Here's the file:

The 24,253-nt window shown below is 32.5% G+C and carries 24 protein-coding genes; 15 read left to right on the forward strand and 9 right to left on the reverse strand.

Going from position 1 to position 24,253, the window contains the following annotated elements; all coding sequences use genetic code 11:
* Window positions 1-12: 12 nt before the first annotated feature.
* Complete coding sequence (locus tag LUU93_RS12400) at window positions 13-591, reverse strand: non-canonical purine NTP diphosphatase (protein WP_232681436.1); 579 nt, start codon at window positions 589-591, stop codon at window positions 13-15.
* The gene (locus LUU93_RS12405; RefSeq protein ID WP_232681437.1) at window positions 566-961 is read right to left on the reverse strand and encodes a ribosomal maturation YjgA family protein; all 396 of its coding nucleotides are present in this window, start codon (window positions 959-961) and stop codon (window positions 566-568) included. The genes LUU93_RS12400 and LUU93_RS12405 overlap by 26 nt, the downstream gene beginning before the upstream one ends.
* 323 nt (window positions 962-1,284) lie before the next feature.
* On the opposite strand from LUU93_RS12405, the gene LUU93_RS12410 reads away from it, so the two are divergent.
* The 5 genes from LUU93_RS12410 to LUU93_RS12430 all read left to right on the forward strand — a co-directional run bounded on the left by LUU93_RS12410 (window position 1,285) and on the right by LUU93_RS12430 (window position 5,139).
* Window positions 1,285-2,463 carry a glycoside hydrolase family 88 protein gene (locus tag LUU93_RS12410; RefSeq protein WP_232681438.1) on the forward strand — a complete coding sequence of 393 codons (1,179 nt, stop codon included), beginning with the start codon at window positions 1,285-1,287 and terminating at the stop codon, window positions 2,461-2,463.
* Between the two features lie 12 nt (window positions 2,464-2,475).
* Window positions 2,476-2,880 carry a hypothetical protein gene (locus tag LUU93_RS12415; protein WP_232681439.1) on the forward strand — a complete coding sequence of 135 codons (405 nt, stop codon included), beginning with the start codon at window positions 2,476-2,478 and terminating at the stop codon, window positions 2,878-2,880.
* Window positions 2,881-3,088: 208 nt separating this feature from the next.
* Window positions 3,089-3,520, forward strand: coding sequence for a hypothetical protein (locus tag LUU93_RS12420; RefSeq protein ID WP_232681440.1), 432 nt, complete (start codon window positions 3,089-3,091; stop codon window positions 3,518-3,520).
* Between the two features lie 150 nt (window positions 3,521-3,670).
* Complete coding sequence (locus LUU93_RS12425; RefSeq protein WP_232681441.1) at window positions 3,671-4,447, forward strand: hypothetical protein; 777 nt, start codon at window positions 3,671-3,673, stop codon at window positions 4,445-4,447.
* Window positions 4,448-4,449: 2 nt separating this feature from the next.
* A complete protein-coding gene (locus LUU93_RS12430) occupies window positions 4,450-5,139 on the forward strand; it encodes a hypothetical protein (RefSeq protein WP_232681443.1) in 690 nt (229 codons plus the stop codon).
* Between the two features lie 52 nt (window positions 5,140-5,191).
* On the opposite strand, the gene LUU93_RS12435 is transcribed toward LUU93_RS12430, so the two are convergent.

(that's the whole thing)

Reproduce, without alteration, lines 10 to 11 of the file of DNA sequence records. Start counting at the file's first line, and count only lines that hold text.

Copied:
* Between the two features lie 12 nt (window positions 2,464-2,475).
* Window positions 2,476-2,880 carry a hypothetical protein gene (locus tag LUU93_RS12415; protein WP_232681439.1) on the forward strand — a complete coding sequence of 135 codons (405 nt, stop codon included), beginning with the start codon at window positions 2,476-2,478 and terminating at the stop codon, window positions 2,878-2,880.